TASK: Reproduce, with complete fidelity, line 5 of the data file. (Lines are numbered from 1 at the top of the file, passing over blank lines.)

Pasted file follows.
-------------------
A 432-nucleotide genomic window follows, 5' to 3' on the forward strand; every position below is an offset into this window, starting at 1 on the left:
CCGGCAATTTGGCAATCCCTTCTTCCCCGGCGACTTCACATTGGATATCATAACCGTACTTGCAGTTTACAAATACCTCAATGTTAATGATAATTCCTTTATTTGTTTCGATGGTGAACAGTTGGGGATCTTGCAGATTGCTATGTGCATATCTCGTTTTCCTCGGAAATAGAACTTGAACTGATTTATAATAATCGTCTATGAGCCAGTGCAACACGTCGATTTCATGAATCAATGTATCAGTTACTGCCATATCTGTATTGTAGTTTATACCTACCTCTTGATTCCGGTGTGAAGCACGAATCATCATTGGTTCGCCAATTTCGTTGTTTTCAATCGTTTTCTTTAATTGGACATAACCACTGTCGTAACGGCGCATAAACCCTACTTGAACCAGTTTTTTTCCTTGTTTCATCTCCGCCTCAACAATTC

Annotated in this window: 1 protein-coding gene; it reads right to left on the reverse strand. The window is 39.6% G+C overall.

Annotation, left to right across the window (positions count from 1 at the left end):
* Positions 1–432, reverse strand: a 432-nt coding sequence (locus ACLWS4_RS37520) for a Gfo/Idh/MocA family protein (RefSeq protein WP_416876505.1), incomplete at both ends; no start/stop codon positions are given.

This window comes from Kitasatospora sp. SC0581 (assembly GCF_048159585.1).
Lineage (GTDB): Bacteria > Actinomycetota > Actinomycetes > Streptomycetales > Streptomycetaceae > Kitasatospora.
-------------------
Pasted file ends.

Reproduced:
* Positions 1–432, reverse strand: a 432-nt coding sequence (locus ACLWS4_RS37520) for a Gfo/Idh/MocA family protein (RefSeq protein WP_416876505.1), incomplete at both ends; no start/stop codon positions are given.